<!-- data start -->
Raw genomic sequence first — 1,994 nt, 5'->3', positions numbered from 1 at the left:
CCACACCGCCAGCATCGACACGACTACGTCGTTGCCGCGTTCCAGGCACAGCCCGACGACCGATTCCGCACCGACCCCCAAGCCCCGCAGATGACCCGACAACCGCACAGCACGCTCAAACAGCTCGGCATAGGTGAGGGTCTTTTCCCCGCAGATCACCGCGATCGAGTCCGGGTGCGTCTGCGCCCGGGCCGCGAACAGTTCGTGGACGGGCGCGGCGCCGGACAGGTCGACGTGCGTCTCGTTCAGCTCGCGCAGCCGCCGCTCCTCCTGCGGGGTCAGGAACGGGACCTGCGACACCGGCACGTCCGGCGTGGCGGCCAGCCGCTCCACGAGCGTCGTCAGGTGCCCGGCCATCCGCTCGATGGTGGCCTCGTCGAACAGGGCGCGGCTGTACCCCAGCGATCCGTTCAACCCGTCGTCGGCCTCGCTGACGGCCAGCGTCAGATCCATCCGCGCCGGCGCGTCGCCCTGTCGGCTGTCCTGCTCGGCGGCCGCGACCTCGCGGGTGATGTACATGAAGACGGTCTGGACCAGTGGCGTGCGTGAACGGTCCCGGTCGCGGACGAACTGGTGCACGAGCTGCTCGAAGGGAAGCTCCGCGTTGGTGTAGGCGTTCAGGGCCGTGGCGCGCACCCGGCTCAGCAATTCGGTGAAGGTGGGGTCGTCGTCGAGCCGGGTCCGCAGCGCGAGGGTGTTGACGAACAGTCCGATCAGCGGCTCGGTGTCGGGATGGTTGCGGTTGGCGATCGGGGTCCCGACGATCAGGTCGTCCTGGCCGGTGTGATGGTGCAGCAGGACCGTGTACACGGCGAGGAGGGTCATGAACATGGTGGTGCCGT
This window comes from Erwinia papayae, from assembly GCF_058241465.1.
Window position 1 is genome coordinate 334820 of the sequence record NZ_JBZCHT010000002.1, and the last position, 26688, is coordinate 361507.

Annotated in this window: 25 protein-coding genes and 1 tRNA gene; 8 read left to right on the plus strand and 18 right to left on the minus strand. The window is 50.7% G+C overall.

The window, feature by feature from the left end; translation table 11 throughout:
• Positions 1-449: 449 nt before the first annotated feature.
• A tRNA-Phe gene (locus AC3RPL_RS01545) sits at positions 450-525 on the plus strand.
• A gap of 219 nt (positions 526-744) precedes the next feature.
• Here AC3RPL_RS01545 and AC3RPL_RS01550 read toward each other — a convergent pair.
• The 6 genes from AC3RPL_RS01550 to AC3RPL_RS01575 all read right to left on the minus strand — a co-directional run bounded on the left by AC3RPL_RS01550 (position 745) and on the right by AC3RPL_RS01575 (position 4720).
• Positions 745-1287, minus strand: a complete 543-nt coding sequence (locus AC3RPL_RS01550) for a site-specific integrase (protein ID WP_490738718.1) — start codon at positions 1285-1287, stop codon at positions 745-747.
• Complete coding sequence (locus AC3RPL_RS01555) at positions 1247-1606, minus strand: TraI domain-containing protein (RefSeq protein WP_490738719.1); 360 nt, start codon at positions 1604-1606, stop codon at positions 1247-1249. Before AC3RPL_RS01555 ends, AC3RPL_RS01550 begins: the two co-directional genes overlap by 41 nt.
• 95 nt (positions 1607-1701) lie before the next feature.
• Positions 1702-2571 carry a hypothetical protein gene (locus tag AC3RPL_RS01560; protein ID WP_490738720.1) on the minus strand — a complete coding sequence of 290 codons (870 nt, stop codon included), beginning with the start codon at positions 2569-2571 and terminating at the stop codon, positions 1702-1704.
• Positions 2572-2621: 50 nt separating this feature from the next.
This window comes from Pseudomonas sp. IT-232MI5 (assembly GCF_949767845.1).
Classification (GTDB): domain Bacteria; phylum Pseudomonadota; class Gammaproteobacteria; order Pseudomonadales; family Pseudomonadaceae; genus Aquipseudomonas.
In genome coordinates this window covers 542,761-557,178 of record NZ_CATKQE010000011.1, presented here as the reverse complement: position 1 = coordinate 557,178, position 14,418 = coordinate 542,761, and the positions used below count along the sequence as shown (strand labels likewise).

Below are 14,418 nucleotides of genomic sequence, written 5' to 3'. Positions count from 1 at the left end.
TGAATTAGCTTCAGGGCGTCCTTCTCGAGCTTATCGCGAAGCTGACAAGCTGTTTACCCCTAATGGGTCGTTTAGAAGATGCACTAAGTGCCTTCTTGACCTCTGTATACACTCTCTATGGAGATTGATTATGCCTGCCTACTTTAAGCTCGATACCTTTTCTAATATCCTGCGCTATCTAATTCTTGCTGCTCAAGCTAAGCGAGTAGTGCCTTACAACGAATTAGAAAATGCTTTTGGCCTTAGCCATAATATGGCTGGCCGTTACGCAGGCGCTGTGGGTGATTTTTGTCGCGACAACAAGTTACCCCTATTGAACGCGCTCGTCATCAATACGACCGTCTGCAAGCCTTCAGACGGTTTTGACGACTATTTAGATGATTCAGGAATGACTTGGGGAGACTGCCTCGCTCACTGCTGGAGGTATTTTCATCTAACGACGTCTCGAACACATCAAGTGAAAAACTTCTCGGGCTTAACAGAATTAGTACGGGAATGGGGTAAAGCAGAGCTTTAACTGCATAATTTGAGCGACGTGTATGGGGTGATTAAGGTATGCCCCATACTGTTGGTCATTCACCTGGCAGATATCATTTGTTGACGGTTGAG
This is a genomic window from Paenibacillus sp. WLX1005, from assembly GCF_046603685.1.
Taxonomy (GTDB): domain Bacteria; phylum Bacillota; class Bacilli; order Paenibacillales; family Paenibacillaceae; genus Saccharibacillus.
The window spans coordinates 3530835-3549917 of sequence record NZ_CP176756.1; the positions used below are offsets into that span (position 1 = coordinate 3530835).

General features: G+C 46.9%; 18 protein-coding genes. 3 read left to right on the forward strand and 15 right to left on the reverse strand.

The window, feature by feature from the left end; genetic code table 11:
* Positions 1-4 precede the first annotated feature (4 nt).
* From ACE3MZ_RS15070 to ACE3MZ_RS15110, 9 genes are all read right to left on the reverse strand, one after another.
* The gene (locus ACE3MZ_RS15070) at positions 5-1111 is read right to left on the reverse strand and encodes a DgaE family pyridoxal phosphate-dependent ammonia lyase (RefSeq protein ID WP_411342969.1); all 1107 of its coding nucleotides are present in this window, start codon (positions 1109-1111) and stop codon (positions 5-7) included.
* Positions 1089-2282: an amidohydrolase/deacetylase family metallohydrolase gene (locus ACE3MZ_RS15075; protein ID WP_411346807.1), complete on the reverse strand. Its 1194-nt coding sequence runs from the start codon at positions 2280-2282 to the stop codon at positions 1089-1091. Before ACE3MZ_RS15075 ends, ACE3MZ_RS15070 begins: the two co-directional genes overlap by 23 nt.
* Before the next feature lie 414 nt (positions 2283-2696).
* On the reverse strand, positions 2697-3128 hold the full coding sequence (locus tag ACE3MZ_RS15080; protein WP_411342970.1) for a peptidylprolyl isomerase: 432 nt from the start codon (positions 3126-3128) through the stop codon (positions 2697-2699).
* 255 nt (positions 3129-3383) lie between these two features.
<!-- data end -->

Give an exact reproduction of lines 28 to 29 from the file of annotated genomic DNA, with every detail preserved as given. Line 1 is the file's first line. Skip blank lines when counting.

* From ACE3MZ_RS15070 to ACE3MZ_RS15110, 9 genes are all read right to left on the reverse strand, one after another.
* The gene (locus ACE3MZ_RS15070) at positions 5-1111 is read right to left on the reverse strand and encodes a DgaE family pyridoxal phosphate-dependent ammonia lyase (RefSeq protein ID WP_411342969.1); all 1107 of its coding nucleotides are present in this window, start codon (positions 1109-1111) and stop codon (positions 5-7) included.